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Groundbreaking Television: 'The Nat King Cole Show'

"We proved that a Negro star could play host to whites, including women, and we proved it in such good taste that no one was offended," Nat King Cole wrote in a February 1958 article for Ebony magazine. "I didn't bend over backwards, but I didn't go out of my way to offend anyone."

Cole was writing about "The Nat King Cole Show," the first network TV program hosted by an African-American.

When the groundbreaking program premiered on Nov. 5, 1956 as a 15-minute variety show, Cole - renowned for his smooth and well-articulated vocal style - was one of the highest paid blacks in the nation and one of the most successful entertainers in the world. "The Nat King Cole Show" would become a defining moment for Cole - and for America - as racial tensions intensified during the start of the civil rights movement.

"I was the pioneer, the test case, the Negro first," he wrote. "I didn't plan it that way, but it was obvious to anyone with eyes to see that I was the only Negro on network television with his own show. On my show rode the hopes and fears and dreams of millions of people."

Cole originally signed a contract with CBS in 1956, but the promise of his own program never materialized on that network, according to published reports. Later in the year, NBC reached an agreement with Cole's manager and agency, who packaged "The Nat King Cole Show."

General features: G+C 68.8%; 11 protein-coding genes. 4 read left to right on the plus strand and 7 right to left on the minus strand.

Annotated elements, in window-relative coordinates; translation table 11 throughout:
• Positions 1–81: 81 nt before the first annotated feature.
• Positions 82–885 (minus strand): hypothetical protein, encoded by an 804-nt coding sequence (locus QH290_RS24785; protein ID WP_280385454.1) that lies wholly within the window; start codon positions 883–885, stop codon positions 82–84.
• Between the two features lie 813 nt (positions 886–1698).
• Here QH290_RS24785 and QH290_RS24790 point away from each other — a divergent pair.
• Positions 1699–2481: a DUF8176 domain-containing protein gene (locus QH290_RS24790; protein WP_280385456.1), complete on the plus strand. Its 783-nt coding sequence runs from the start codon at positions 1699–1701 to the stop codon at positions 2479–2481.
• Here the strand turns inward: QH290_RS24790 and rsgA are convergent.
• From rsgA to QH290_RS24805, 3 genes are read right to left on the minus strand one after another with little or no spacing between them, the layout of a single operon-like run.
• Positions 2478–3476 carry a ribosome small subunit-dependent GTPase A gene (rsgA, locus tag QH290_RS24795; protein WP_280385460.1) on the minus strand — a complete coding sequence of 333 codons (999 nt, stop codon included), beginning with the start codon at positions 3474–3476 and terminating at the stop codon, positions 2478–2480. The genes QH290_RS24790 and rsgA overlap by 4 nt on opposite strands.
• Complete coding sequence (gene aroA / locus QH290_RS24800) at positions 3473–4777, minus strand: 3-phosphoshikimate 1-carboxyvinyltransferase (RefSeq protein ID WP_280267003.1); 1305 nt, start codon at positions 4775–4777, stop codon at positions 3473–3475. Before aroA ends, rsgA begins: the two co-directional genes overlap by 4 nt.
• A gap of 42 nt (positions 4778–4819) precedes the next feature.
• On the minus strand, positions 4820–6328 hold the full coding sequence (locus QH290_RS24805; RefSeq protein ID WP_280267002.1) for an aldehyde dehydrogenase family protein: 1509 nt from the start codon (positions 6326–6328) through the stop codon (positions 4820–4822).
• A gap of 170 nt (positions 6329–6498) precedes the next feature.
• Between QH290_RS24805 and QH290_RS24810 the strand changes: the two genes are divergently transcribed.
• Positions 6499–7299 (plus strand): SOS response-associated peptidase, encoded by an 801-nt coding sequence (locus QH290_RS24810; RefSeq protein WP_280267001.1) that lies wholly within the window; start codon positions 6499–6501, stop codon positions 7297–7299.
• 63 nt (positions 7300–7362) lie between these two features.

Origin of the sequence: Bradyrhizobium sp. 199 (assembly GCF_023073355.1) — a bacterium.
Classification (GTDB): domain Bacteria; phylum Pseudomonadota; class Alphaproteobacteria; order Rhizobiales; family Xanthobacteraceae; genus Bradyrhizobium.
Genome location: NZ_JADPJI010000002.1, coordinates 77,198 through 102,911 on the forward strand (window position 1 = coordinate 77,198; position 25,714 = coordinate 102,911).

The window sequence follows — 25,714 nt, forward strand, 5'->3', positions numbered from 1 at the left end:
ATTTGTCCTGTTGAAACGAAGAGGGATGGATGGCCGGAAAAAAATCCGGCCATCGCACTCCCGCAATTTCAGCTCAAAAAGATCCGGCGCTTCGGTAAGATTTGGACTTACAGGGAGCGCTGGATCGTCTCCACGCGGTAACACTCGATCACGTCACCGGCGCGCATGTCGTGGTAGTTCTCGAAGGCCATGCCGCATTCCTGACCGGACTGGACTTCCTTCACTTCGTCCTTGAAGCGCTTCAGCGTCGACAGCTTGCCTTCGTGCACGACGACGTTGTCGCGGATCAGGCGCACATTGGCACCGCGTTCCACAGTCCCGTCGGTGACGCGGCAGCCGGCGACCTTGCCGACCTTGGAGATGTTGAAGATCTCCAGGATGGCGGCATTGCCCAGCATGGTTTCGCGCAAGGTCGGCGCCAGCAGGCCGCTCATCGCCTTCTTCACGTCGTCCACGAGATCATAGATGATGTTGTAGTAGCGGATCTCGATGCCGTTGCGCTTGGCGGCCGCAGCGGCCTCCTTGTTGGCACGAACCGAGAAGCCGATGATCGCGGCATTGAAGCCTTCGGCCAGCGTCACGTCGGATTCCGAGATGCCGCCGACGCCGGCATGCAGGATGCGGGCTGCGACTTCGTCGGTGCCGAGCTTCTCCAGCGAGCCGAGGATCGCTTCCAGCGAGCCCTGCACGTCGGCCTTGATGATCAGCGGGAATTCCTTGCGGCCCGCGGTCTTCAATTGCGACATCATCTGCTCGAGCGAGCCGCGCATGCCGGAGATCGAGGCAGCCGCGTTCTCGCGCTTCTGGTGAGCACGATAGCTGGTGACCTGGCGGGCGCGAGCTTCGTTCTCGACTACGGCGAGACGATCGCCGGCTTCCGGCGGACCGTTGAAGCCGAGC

The first broadcast aired without commercial sponsorship; NBC agreed to pay for the program with the hope that advertisers would soon sign on. The network even expanded it to 30 minutes and increased its budget.

"The Nat King Cole Show" featured excellent musical performances, with orchestra leaders Nelson Riddle and Gordan Jenkins and guests that included Ella Fitzgerald, Peggy Lee, Mel Torme, Pearl Bailey, Mahailia Jackson, Sammy Davis, Jr., Tony Bennett and Harry Belafonte. But potential advertisers were reluctant to embrace the show for fear that it would be boycotted by radical, racist white Southerners.

"The Nat King Cole Show" was cancelled by NBC after Cole refused to accept a less desirable time slot - and after he had grown disgusted by the racism in the advertising business.

"Madison Avenue," Cole said, "is afraid of the dark."

The program's last episode aired on Dec. 17, 1957. Cole spoke out in Ebony two months later. The name of the article: "Why I Quit My TV Show."

"For 13 months, I was the Jackie Robinson of television," Cole wrote. "After a trail-blazing year that shattered all the old bug-a-boos about Negroes on TV, I found myself standing there with the bat on my shoulder. The men who dictate what Americans see and hear didn't want to play ball."

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